Steve: In that regard, this disease is unique in terms of, people are sick [and] people are dying, and yet you need to keep them isolated. And so family members were not in the room with them.

Doctor Filla: Correct.

Steve: And also, as physicians you have to have a level of – or even any healthcare workers [such as] nurses, therapists [or] whatever – you have to have a level of separation from the person that’s not typical.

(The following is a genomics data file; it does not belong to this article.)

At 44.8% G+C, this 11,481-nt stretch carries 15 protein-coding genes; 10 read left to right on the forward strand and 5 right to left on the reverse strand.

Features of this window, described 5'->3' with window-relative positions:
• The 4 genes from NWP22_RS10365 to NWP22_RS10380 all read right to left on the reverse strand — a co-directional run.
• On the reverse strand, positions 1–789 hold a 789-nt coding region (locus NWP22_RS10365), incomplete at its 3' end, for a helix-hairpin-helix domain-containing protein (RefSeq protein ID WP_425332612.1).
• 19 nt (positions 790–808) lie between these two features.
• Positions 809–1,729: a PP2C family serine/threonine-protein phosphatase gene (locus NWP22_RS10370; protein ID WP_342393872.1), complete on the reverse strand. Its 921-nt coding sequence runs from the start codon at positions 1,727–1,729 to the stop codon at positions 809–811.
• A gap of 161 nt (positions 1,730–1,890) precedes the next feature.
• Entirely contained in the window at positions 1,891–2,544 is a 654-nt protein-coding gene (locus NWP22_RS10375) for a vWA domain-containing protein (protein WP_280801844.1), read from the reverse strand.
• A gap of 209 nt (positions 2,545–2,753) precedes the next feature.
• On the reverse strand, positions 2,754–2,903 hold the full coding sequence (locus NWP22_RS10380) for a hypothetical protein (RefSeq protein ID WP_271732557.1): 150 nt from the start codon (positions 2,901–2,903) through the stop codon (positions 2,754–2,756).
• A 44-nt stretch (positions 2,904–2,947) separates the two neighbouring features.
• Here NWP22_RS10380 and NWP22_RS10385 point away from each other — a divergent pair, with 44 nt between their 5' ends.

Doctor Filla: It’s an interesting dynamic because you need to keep a level of separation while you are there as their surrogate family. The largest burden of that fell onto the nursing staff – the registered nurses, the nursing assistants who spent the most time at the bedside. The respiratory therapists spent a lot of time at the bedside. I think it was easier as a physician to walk away because I had other people [and] other responsibilities. I’m not the bedside caretaker. But the nursing staff were phenomenal in being there to hold patients’ hands, pass messages on from the family, coordinate and be present for the video conferences when we could get them, [and] the phone conversations. All of the times that they heard loved ones saying their last goodbyes, they were part of it. [They were] giving hugs when they could. It was very emotional. How do you keep separate, but yet still do that feeling and be present? That is a big challenge, and I think that’s one of the traumas of healthcare in general: the art of keeping distance while being present and compassionate. But it was amplified with COVID.